Good morning Natalie, from the other side of irony! What a stunt indeed! I have so much confidence in Don’s creative savvy that I half expected the phones to be ringing off the hook with new business the moment he walked in the door. And clearly he expected the same, the way he kept asking Megan if anyone else had called. I like that the show is making Don – and us – sweat it out a bit waiting to see if the big gamble will pay off and how. It will be interesting to see what Don does with real failure – and if it means he would have to consider joining another firm and signing an even more binding contract. We all know that what Don fears most of all is being controlled and tied down – in this he is most not a partner. But it would also be interesting to see how he would handle no response. What if the stunt doesn’t do much of anything, or just barely helps them stay afloat? He wanted it to be a bold statement to save the day and maybe it will just be an interesting moment that quickly fades.
Before it does, let’s talk about what exactly the stunt was. I agree that there was probably some connection around addiction going on, but also a desire in the face of a slow death at work and Midge’s slow death at home to be active, bold, unpredictable. To grab life by the balls, so to speak, and show that he would not go gently into that good night. I don’t think we are supposed to think he really meant it – as Stan says to Danny when he asks if Don is going to stop smoking “you’re missing the point.” The ad isn’t really about addiction, cigarettes, vices, or socially responsible advertising – it is a stunt, a gimmick, or as Don says “a full page ad for the firm and if you can’t recognize that you shouldn’t be in this business.” But it is also clear that not everyone is in on the joke. In fact, the only business the ad seemed to drum up was from the American Cancer Society, which clearly took the ad very seriously. Does this mean Don is too far ahead of his own times, peddling irony in a pre-ironic age? I kind of love that Mr. Tight-Lipped, Close to the Chest Don (who once sneered at Volkswaggon’s “Lemon” ads) is too ironic for his moment. I also love the idea that this stunt might propel SDCP into an era of socially responsible advertising. Does it mean they would have to stop smoking at work? I haven’t taken the time to see if 1965 represented some landmark turn in social issues advertising to see if that might be in the future for SDCP, but the other alternatives don’t seem realistic for the big finale: they can’t start another firm again this year right? They won’t seriously considering breaking up the team again, will they? Any predictions of your own?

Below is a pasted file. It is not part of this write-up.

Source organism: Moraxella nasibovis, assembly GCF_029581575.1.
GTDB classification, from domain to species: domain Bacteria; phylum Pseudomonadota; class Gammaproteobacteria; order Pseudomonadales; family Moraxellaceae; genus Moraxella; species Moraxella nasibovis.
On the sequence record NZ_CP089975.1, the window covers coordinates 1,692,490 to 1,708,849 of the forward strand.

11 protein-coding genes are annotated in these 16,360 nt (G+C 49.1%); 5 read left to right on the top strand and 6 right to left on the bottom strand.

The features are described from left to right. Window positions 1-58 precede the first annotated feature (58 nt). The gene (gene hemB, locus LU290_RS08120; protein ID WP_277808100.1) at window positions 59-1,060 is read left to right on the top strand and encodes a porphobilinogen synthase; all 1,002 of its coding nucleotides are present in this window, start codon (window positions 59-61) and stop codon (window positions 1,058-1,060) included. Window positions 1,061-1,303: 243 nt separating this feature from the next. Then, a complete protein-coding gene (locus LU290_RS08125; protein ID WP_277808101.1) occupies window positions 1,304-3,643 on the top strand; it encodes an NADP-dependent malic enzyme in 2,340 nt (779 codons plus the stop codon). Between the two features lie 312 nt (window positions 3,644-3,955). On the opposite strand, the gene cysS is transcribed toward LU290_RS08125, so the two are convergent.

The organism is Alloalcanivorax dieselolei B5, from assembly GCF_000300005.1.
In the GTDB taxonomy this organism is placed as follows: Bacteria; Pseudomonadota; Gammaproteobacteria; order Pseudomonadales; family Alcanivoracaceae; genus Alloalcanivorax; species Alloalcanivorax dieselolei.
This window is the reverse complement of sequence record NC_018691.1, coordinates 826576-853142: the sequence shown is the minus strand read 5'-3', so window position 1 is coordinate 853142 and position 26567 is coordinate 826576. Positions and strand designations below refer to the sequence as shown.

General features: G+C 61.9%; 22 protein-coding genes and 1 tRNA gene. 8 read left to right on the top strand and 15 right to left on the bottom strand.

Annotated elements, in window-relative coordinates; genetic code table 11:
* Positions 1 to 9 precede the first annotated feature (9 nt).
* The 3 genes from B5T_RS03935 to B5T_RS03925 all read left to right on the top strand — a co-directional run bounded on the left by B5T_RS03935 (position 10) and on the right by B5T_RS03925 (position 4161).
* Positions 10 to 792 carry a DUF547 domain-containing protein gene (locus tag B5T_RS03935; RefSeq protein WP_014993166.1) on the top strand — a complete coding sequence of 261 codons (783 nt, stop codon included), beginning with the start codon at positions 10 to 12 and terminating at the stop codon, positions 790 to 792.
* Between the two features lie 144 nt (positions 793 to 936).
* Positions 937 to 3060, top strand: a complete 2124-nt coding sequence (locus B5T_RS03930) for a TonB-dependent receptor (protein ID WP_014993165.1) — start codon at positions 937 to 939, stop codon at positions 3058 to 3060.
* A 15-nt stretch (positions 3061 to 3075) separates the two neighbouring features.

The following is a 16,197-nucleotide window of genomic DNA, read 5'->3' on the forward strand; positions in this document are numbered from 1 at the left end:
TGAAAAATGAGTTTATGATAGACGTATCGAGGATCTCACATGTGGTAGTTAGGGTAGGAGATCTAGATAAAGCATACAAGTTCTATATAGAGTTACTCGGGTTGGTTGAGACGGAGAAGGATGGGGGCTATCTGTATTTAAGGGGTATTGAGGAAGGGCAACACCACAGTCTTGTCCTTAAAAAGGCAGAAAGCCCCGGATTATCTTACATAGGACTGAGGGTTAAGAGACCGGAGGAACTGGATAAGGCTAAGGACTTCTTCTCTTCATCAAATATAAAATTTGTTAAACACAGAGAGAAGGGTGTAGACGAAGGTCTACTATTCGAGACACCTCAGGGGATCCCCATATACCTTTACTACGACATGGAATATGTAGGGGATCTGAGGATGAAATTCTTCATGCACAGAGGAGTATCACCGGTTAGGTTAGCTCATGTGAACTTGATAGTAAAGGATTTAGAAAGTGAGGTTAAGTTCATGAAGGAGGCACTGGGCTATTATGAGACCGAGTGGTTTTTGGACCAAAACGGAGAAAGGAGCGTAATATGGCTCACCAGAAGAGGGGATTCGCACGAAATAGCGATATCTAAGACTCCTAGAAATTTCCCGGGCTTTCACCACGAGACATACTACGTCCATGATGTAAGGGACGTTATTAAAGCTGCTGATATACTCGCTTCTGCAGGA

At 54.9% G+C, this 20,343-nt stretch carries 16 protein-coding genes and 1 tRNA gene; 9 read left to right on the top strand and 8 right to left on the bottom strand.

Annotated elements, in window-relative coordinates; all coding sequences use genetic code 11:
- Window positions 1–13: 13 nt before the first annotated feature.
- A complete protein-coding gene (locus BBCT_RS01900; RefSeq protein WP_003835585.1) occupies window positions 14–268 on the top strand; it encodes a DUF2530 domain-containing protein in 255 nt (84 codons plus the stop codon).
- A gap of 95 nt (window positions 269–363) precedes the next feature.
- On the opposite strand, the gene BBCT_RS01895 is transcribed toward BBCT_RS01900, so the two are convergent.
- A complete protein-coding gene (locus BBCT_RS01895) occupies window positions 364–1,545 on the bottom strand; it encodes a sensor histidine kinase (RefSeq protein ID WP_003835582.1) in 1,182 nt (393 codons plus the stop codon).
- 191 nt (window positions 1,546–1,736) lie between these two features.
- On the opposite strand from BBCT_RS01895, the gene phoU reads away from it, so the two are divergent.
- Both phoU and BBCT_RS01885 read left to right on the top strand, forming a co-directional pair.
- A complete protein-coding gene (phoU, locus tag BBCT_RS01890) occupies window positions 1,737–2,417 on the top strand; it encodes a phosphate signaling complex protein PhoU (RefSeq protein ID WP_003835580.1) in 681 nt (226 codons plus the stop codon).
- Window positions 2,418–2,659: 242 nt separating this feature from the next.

In other news, I also loved Sally Draper – her self-awareness, her budding self-control. Not only her brilliant existential/philosophical musings, but the sense that she really is coming into her own and thanks to Dr. Edna, she just might escape the fate of her childish mother (a bit heavy handed, but oh so accurate when Betty feels more comfortable with a child psychologist). I think what Sally was holding was the lanyard Glenn made for her back in the season and left on her bed during his nighttime raid. As she cradled it sobbing into her pillow, I couldn’t help but think how much more therapy she was going to need. Instead of letting Sally and Glenn figure out their own safe boundaries and enjoy the permutations of a friendship that is also a crush, Betty vilifies it and pushes them apart. I have a lot of hope that Sally will avoid the pitfalls she sees modeled for her, but it is going to be an uphill battle.
Especially since, as you say, the only woman who actually seemed free and independent has turned into a heroine junkie. Speaking of sad female dynamics, what did you make of the exchange between Faye and Peggy? It was sweet and supportive, but kind of strange that Faye didn’t take Peggy up on the offer of drinks someday. I think this is a subtle generational difference too. Faye isn’t ready for ladies nights out and women’s support groups, whereas Peggy would probably love them. It was a real reminder of just how lonely it must have been scrambling up that ladder.
Final thought for the week: Trudy is out of those nighties, and wearing a very realistic post-maternity smock! I love that they left her with the slightly protruding post-partum body – oh so realistic. I also loved that her new motherhood has made her even fiercer and more confident in relation to Pete. As much as I knew he had to say it, I don’t think even he believed himself when he told her she had no right to forbid him. The outward forms of marital hierarchy might be in place, but I would say that Trudy can and will put her foot down.
I am in complete denial that the season is coming to an end. I am going to keep on typing while the walls come down around us…
p.s. I too have loved Burt these past few episodes. Who knew an orchiectomy could make one so irenic?